[crazy][spam] was Re: This 1.5TB microSD is surely witchcraft

Undiscussed Horrific Abuse, One Victim of Many gmkarl at gmail.com
Tue Jun 21 15:40:21 PDT 2022

3.6 SD Memory Card--Pins and Registers

The pin layouts differ between SD cards (9 pins), UHS-II cards (second
row of UHS-II pins), and SD Express cards (second row PCIe/NVMe pins).

Looking at a standard SD card, contacts at top, the diagonal inset is
in the upper left. The first pin, inset below it, on the left, is #9.
Then they proceed #1 -> #8 from left to right, with the write protect
switch if present on the very right edge.

The card has two modes, SD or SPI. The pins have different functions
in these modes.

Each pin can be any of power Supply, Input, Output, or i/o using
Push-Pull drivers.

Ground: Pins 3 & 6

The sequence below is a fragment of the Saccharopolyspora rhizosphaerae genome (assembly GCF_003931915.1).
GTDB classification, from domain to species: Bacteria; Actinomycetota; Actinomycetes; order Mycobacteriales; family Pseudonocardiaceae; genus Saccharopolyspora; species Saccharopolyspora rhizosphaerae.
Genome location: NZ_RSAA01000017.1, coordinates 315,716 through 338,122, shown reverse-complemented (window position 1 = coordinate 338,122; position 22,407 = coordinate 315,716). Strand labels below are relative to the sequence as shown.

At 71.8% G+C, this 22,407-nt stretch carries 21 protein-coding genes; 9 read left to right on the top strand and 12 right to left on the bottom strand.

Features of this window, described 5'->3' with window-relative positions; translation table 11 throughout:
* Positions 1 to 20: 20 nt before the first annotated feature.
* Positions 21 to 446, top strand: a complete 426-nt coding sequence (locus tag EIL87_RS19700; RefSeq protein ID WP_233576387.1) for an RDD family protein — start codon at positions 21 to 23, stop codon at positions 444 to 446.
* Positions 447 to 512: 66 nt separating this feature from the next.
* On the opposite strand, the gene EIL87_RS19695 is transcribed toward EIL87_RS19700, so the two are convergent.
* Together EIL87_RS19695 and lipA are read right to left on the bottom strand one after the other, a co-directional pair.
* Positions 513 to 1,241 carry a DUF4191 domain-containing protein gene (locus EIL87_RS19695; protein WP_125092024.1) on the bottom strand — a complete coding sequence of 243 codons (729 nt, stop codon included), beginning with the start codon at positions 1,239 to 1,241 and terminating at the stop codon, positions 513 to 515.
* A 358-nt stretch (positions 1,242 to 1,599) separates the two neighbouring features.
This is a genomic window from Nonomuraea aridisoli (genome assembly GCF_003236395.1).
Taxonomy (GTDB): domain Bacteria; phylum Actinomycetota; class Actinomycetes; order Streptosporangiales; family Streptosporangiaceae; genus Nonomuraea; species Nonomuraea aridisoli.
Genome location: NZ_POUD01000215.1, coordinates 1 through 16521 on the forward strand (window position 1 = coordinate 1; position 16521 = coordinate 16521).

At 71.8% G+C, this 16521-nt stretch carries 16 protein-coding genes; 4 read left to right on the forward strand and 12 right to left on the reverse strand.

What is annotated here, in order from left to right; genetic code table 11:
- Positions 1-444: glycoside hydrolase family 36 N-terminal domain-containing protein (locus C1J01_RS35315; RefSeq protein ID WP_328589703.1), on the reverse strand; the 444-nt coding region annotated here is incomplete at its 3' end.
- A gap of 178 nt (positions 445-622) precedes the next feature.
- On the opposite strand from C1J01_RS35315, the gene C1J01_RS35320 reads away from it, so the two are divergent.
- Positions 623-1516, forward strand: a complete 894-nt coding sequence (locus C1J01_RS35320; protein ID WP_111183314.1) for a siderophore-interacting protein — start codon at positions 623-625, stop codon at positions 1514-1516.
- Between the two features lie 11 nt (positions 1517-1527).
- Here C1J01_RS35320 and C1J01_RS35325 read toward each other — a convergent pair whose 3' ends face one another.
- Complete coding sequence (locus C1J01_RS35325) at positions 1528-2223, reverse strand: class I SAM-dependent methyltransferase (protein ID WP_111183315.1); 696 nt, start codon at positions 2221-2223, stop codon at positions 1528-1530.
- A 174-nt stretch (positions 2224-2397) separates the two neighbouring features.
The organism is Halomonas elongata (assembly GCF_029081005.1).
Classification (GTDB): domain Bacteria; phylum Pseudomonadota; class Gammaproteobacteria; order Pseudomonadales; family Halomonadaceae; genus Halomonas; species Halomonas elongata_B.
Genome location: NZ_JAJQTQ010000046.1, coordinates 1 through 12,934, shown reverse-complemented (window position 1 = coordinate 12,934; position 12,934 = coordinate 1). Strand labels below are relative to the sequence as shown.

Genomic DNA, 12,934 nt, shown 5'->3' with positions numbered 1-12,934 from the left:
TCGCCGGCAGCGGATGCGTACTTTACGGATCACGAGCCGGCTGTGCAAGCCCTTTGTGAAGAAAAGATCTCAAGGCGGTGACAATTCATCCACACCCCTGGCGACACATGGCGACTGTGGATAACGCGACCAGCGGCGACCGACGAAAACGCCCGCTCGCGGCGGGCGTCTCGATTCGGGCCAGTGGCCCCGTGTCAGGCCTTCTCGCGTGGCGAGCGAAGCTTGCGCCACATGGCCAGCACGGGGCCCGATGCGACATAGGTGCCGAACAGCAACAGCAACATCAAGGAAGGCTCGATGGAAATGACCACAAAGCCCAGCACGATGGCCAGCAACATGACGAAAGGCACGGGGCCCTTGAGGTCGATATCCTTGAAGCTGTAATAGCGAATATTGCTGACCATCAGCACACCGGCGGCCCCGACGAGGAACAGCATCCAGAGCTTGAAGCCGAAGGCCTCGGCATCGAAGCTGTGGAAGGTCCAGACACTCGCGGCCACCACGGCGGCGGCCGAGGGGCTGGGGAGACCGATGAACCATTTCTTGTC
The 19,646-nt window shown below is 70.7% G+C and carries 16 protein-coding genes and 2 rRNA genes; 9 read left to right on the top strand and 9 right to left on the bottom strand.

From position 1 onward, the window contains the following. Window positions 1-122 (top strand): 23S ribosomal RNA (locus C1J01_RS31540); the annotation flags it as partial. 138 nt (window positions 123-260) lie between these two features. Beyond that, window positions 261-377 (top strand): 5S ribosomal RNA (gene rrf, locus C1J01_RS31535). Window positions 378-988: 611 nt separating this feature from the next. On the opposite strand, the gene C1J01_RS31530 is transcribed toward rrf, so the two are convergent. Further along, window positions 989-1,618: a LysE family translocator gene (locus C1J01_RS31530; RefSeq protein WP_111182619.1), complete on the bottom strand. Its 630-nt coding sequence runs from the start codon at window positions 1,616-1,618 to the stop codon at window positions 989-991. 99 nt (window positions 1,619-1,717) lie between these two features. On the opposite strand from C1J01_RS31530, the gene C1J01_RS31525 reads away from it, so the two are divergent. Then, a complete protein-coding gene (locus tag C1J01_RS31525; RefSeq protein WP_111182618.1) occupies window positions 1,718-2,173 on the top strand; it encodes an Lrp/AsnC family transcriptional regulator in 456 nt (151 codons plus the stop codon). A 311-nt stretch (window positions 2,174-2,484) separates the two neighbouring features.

V+: Pin 4
CLK: Pin 5, input only

SD mode

CMD: Pin 2
Data IO: Pins 7, 8, 9, 1 are Bits 0, 1, 2, 3 respectively

Data Bit 3 is also Card Detect
Data Bits 1 and 2 are also used for signals in SDIO cards.

SPI Mode

Chip Select CS: Pin 1
Data In DI: Pin 2
Data Out DO: Pin 7

Pins 8 & 9 are reserved in SPI mode.
CS has a 50KOhm pull up in the card at power up. The host can drive
the line high or let it be pulled high to select SD mode. If the host
wants SPI mode, it should drive Pin 1 low. To detect the card, the
host detects that the line is pulled high.

The Pin 1 Pull-up should be disconnected by the user, during regular
dta transfer, with SET_CLR_CARD_EDETECT(ACMD42)

That's page pdf page 32, physical page 12. The next page shows the
internals of a card and describes the information registers. A
description of the command protocol was in an earlier chapter; I
skipped it since voltage information is more satisfying to start with
when prototyping.

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